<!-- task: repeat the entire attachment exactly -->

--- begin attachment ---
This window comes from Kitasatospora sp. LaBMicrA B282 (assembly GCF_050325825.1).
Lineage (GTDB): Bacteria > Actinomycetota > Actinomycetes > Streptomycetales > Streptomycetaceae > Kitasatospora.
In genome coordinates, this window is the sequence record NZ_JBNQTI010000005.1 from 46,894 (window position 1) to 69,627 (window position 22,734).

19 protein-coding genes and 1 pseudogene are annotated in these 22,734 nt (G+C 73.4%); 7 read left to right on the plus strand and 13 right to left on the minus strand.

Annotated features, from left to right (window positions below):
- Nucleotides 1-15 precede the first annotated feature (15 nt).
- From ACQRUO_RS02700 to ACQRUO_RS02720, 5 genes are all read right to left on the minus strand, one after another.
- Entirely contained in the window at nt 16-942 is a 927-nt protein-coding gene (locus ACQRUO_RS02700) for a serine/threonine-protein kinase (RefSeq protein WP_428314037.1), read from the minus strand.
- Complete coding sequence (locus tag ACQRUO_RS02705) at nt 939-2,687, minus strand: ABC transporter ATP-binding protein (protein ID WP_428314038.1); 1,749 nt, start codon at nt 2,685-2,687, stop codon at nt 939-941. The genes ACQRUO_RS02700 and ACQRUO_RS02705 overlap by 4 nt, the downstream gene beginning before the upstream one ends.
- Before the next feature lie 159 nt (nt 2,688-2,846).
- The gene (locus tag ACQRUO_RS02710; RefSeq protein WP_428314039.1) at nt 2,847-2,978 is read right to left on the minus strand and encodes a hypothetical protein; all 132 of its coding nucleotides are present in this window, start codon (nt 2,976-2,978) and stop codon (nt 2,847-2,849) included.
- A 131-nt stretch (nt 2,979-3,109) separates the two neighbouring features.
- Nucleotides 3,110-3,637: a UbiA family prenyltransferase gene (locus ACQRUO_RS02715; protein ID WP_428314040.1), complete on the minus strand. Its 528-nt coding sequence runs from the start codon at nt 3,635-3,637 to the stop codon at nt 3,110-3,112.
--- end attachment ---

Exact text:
This window comes from Kitasatospora sp. LaBMicrA B282 (assembly GCF_050325825.1).
Lineage (GTDB): Bacteria > Actinomycetota > Actinomycetes > Streptomycetales > Streptomycetaceae > Kitasatospora.
In genome coordinates, this window is the sequence record NZ_JBNQTI010000005.1 from 46,894 (window position 1) to 69,627 (window position 22,734).

19 protein-coding genes and 1 pseudogene are annotated in these 22,734 nt (G+C 73.4%); 7 read left to right on the plus strand and 13 right to left on the minus strand.

Annotated features, from left to right (window positions below):
- Nucleotides 1-15 precede the first annotated feature (15 nt).
- From ACQRUO_RS02700 to ACQRUO_RS02720, 5 genes are all read right to left on the minus strand, one after another.
- Entirely contained in the window at nt 16-942 is a 927-nt protein-coding gene (locus ACQRUO_RS02700) for a serine/threonine-protein kinase (RefSeq protein WP_428314037.1), read from the minus strand.
- Complete coding sequence (locus tag ACQRUO_RS02705) at nt 939-2,687, minus strand: ABC transporter ATP-binding protein (protein ID WP_428314038.1); 1,749 nt, start codon at nt 2,685-2,687, stop codon at nt 939-941. The genes ACQRUO_RS02700 and ACQRUO_RS02705 overlap by 4 nt, the downstream gene beginning before the upstream one ends.
- Before the next feature lie 159 nt (nt 2,688-2,846).
- The gene (locus tag ACQRUO_RS02710; RefSeq protein WP_428314039.1) at nt 2,847-2,978 is read right to left on the minus strand and encodes a hypothetical protein; all 132 of its coding nucleotides are present in this window, start codon (nt 2,976-2,978) and stop codon (nt 2,847-2,849) included.
- A 131-nt stretch (nt 2,979-3,109) separates the two neighbouring features.
- Nucleotides 3,110-3,637: a UbiA family prenyltransferase gene (locus ACQRUO_RS02715; protein ID WP_428314040.1), complete on the minus strand. Its 528-nt coding sequence runs from the start codon at nt 3,635-3,637 to the stop codon at nt 3,110-3,112.